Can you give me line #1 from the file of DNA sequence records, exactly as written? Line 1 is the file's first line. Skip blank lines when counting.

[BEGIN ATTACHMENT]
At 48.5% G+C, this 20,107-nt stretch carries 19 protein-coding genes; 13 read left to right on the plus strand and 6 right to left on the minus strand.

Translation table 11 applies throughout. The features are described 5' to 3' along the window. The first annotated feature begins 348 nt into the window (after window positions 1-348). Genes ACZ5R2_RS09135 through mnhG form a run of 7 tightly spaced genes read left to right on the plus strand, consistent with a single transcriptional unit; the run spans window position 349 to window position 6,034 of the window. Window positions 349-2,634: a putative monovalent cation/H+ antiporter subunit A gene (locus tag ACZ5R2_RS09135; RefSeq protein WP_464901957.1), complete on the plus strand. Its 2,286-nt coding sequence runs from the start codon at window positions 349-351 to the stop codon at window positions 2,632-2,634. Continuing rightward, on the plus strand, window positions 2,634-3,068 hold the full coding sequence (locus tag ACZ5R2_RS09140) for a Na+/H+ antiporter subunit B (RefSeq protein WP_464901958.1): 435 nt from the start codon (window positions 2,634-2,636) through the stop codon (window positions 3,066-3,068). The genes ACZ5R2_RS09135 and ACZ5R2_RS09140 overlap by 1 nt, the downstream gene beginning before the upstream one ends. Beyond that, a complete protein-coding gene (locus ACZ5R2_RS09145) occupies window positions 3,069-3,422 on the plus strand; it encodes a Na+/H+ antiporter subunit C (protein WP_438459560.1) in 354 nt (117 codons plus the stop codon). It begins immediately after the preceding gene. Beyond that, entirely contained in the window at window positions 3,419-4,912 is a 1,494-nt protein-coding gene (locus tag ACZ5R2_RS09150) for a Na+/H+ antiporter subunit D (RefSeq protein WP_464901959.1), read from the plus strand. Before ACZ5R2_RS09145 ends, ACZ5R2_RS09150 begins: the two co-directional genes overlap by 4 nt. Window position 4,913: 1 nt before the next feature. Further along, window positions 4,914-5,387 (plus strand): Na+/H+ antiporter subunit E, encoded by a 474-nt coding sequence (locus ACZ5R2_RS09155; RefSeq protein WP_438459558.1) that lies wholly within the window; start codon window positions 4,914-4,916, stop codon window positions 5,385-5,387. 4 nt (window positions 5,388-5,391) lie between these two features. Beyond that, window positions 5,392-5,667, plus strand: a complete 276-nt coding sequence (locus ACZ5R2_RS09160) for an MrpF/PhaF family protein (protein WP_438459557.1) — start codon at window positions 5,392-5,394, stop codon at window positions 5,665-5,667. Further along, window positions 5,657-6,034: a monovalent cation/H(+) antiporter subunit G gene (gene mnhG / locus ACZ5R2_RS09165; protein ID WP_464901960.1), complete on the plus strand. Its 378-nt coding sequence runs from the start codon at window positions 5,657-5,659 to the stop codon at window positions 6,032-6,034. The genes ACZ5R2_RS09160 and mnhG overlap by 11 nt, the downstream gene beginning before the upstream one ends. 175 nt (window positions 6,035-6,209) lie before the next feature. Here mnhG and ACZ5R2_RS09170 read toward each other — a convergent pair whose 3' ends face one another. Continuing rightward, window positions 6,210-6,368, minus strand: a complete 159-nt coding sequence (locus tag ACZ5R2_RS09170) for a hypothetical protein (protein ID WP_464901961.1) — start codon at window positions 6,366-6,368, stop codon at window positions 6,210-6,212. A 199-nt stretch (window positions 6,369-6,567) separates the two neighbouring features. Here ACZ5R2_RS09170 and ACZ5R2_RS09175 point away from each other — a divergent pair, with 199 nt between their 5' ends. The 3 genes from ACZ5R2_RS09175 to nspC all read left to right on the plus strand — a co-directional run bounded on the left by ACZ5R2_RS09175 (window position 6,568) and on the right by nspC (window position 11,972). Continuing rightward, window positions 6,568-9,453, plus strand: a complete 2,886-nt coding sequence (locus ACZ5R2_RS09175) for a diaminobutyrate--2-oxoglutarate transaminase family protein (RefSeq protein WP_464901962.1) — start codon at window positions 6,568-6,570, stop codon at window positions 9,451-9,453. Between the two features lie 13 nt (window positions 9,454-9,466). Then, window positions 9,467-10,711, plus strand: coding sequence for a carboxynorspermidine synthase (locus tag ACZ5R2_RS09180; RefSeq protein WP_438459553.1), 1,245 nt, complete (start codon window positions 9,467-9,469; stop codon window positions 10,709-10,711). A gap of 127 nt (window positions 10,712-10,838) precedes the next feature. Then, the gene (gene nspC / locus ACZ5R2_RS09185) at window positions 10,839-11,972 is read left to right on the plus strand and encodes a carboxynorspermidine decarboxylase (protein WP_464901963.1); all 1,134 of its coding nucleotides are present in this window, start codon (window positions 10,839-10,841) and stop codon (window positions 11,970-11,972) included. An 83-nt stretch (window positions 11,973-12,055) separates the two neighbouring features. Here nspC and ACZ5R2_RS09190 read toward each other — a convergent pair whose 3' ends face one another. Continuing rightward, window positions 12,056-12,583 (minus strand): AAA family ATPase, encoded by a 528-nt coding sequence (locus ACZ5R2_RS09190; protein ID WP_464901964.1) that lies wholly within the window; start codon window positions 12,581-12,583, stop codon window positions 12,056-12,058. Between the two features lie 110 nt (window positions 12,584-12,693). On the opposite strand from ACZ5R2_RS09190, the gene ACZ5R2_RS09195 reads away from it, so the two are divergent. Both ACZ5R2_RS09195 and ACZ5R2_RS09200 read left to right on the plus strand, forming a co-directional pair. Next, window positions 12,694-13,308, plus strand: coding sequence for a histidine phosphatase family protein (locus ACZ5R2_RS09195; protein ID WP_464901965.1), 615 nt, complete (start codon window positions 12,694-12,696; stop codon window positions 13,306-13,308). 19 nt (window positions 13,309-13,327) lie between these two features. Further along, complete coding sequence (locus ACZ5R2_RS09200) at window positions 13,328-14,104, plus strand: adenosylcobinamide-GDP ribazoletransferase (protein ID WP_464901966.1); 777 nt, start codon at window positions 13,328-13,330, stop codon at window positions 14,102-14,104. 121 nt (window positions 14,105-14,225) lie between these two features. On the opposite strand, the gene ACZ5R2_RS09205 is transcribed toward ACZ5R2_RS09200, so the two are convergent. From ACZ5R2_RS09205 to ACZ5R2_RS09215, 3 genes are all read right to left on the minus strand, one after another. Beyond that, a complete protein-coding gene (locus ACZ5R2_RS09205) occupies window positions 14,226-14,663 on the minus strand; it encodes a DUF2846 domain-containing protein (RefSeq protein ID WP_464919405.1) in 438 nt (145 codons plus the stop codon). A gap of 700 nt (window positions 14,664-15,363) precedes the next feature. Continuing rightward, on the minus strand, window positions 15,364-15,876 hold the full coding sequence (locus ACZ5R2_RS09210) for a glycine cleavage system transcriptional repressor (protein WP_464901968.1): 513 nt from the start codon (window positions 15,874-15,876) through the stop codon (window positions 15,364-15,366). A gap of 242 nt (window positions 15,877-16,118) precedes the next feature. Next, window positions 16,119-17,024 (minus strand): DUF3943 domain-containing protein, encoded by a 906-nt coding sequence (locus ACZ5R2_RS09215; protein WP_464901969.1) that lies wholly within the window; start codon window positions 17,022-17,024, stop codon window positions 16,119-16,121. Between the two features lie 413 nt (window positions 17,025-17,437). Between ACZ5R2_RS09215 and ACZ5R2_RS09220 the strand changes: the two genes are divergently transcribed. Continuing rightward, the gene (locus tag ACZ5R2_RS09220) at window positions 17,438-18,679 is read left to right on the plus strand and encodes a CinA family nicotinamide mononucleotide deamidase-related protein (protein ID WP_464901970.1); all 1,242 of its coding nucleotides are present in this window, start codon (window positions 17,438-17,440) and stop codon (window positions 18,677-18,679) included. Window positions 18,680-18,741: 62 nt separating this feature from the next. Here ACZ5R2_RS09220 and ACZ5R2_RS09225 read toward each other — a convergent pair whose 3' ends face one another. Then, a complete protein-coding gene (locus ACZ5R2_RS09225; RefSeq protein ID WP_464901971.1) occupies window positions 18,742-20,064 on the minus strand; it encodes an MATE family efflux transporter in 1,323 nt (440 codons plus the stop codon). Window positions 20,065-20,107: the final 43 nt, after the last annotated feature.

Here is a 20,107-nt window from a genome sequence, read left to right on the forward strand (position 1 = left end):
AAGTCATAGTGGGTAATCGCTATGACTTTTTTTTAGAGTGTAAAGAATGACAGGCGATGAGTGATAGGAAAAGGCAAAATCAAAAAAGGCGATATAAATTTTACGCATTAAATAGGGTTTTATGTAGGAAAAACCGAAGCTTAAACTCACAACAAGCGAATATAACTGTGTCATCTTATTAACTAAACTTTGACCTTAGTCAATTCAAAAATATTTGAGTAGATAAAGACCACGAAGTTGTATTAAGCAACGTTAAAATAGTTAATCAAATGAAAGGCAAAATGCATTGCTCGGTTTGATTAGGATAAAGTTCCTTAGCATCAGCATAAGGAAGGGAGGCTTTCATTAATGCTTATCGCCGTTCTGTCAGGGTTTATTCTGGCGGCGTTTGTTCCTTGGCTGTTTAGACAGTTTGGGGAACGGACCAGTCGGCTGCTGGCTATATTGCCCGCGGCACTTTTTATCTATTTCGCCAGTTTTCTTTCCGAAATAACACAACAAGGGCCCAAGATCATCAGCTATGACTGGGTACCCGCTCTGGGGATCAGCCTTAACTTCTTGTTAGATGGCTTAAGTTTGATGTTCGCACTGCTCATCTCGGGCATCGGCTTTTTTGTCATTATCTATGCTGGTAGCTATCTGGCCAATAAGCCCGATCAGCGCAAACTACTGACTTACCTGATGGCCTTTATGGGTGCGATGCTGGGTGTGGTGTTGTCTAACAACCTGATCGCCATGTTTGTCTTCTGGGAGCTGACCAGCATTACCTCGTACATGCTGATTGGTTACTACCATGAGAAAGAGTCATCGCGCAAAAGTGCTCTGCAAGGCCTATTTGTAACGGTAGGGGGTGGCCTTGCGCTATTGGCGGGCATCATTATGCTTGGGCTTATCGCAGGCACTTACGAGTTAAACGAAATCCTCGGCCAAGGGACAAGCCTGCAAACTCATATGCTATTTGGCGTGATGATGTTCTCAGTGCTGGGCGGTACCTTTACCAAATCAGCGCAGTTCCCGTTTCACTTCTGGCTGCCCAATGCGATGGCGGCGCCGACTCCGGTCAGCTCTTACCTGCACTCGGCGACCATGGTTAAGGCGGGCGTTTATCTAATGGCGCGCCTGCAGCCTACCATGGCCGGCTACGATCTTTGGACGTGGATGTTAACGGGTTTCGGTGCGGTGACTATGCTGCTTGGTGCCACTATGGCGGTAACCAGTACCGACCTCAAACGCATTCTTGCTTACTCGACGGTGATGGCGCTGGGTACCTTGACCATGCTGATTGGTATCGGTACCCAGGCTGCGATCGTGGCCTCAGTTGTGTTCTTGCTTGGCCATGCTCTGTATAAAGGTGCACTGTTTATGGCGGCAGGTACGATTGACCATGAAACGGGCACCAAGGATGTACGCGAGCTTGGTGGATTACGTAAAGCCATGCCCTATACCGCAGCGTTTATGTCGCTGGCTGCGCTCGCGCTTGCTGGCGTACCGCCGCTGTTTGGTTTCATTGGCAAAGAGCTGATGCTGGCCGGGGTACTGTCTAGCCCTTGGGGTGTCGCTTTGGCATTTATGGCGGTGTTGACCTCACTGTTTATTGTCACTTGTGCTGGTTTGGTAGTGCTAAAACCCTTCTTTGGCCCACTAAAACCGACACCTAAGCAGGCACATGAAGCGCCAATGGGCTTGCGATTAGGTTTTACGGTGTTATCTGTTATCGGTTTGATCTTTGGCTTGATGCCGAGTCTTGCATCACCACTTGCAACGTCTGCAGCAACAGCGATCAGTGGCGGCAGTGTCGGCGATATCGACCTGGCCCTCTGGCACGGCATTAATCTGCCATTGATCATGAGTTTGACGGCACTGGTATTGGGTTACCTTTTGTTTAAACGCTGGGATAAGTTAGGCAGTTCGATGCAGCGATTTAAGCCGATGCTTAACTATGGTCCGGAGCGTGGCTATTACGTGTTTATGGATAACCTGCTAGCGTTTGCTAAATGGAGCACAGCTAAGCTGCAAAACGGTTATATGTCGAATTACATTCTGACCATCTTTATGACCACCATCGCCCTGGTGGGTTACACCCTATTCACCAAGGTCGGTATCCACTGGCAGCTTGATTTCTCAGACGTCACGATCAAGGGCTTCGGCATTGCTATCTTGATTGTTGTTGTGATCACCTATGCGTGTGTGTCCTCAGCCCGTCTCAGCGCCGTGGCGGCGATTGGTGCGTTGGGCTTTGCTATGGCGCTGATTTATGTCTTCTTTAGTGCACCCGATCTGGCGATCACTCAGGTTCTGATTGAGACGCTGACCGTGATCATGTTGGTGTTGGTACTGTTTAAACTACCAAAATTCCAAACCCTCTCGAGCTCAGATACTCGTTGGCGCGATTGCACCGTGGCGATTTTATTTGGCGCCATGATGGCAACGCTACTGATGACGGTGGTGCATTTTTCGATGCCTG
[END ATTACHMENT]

At 48.5% G+C, this 20,107-nt stretch carries 19 protein-coding genes; 13 read left to right on the plus strand and 6 right to left on the minus strand.